Although Benjamin Franklin’s famous statement that “nothing can be said to be certain, except death and taxes” may still be true, his remark definitely does not refer to any of the specifics involved with filing and paying income taxes. In fact, Barbara Weltman, an editor for J.K. Lasser’s Income Tax 2017, recently reminded taxpayers that they should not assume that “what (they) relied on last year is necessarily the same.” Although there are no major changes to the tax filing parameters for 2016 tax returns, there are certain changes to tax penalties, mileage rates, tax exemptions, tax credits and tax brackets that tax filers should be aware of.
The following are some of the changes that affect the filing of 2016 tax returns:
Change in Tax Filing Deadline
Tax Day for 2107 is Tuesday, April 18th. This delay is due to the fact that the normal April 15th filing deadline falls on a Saturday followed by Emancipation Day on Monday.
Increase in Health Insurance Penalty
The 2016 penalty for not having health insurance is $695 per adult and $349.50 per child, with a maximum household penalty of $2085. These tax penalties are up over 100% from those tax penalties imposed in 2015.
Millage Rate Decrease
Taxpayers are allowed to deduct expenses involved with the use of their personal vehicle for certain specific purposes that include medical, charitable causes, moving and business. This tax break can be calculated in one of two ways, either by using the actual costs involved with operating the vehicle to service these various proposes or by using the mileage rate specified by the IRS. The mileage rate for 2016 tax returns has decreased form 57.5 cents per mile to 54 cents per mile for business and from 23 cents per mile to 19 cents per mile for medical and moving related use. It remains unchanged at 14 cents per mile when the vehicle is used for charitable reasons.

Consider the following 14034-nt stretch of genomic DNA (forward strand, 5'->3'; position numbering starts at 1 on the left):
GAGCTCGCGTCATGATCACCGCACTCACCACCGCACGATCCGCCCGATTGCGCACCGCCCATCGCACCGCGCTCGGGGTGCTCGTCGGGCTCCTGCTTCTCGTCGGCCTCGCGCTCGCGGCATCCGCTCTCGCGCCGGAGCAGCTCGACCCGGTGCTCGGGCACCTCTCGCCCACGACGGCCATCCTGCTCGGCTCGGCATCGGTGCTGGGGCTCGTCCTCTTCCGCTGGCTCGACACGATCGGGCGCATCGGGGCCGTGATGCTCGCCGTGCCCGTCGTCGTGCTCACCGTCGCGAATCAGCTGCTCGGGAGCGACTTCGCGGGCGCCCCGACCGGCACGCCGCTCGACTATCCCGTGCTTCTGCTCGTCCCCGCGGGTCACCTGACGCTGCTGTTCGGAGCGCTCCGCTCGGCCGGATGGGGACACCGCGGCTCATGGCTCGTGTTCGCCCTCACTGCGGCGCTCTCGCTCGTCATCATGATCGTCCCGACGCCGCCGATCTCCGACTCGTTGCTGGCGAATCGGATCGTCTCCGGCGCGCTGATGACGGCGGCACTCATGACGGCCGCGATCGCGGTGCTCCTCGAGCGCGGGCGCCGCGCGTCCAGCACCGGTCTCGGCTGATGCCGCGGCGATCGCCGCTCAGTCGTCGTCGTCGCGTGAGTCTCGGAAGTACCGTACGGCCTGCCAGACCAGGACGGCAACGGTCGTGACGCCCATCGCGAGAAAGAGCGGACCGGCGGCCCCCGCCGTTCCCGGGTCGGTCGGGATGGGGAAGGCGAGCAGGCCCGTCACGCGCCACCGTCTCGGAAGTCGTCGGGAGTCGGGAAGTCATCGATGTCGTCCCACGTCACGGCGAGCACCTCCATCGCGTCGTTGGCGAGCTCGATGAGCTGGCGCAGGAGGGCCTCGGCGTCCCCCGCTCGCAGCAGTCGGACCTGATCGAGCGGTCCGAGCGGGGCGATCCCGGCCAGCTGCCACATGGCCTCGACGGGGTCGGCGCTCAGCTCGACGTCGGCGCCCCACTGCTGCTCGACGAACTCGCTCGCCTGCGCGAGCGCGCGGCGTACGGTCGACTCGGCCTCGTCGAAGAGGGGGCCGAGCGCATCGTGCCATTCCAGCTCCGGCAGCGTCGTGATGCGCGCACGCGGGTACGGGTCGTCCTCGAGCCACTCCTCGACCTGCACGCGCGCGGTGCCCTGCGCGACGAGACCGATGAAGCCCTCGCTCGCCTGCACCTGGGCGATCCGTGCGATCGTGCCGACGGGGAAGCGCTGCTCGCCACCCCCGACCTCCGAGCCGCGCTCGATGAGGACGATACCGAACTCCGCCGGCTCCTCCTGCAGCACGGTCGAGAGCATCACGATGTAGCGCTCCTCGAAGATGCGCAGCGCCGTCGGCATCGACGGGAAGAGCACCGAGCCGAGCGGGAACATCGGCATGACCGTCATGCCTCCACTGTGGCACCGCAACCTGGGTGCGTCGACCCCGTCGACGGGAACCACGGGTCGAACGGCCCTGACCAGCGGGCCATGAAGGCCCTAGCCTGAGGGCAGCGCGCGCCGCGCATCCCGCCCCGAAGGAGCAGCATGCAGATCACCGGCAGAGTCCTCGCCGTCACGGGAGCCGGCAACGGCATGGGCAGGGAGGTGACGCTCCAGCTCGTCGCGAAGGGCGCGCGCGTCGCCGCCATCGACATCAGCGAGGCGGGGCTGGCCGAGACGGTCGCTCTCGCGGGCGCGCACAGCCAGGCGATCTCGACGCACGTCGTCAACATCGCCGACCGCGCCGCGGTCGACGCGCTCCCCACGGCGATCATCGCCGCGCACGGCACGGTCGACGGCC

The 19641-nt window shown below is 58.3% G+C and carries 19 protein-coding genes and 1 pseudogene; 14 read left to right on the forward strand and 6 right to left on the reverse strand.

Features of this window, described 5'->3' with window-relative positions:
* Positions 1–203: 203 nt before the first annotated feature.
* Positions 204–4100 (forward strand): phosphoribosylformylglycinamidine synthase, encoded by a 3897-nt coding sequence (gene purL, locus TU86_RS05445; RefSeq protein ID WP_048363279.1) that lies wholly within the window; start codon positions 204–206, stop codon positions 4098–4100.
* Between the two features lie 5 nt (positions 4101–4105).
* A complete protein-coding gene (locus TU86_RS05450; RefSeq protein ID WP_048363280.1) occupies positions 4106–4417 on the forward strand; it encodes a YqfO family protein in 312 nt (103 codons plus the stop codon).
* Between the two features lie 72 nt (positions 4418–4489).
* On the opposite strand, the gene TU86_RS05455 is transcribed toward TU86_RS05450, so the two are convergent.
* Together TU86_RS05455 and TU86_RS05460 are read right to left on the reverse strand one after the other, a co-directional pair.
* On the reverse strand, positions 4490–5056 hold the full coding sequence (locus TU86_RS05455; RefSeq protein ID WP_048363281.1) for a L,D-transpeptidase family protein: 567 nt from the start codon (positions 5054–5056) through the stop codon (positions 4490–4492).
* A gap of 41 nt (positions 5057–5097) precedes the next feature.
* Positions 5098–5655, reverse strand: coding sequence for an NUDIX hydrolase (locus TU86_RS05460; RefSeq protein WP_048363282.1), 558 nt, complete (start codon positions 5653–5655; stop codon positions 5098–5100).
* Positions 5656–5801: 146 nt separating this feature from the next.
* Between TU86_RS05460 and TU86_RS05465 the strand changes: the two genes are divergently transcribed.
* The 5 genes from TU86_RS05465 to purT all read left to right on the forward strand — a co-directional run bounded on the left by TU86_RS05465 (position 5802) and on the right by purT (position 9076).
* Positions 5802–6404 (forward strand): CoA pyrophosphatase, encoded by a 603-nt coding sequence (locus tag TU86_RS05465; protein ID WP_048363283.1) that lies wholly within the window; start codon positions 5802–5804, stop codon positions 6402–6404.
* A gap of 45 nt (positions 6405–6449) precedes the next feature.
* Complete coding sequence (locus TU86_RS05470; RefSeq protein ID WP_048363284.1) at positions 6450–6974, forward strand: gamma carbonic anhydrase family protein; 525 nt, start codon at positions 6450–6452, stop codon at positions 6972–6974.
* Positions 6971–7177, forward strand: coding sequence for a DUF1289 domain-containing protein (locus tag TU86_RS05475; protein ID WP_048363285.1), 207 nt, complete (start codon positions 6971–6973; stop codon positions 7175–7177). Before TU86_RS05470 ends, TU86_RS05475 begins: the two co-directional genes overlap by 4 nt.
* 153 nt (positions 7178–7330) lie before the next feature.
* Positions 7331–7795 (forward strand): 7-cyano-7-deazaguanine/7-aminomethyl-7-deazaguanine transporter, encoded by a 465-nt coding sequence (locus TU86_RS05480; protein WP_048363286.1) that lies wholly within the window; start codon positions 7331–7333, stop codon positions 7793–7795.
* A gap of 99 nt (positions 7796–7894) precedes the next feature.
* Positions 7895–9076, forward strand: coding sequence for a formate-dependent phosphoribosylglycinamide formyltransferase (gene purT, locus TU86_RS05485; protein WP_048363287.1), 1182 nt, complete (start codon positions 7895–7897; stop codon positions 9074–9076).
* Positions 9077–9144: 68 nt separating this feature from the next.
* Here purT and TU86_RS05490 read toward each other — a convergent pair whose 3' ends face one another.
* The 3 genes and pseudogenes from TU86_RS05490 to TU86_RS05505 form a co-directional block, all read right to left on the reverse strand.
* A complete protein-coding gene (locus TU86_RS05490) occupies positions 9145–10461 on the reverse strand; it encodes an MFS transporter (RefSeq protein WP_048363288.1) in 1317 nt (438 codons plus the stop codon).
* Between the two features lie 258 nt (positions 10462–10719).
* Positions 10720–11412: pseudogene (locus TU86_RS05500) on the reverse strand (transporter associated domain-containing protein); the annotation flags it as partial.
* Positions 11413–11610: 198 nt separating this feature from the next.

Tax Bracket Changes
The income limit for single taxpayers subjected to the maximum tax rate of 39.6% has been raised from $413,200 to $425,050 and from $464,850 to $466,950 for married couples filing jointly. The income limits for all other tax brackets have also been increased slightly.
Higher Personal Exemption
The personal exemption has increased from $4000 to $4050 for single taxpayers with adjusted gross incomes below $259,400 ($311,300 for married couple filing jointly). The income level at which this exemption fades out completely has also been increased.
Possible Refund Delay
Tax refunds will be delayed for taxpayers who are claiming either the Additional Child Tax Credit or the Earned Income Tax Credit. According to the provisions of the Protecting Americans from Tax Hikes (PATH) Legislation that was passed in 2015, refunds associated with tax returns claiming either of these two tax breaks must be held until February 15th in order to give the IRS time to match tax return information with forms W-2 and 1099-MISC submitted by employers.
Passport Revocation for Owing Back Taxes
Beginning this year, the State Department will have the right to revoke the passport of any taxpayer who has a back tax balance in excess of $50,000. This law was passed as an add-on provision of the Fixing America’s Surface Transportation (FAST) Act of 2015.
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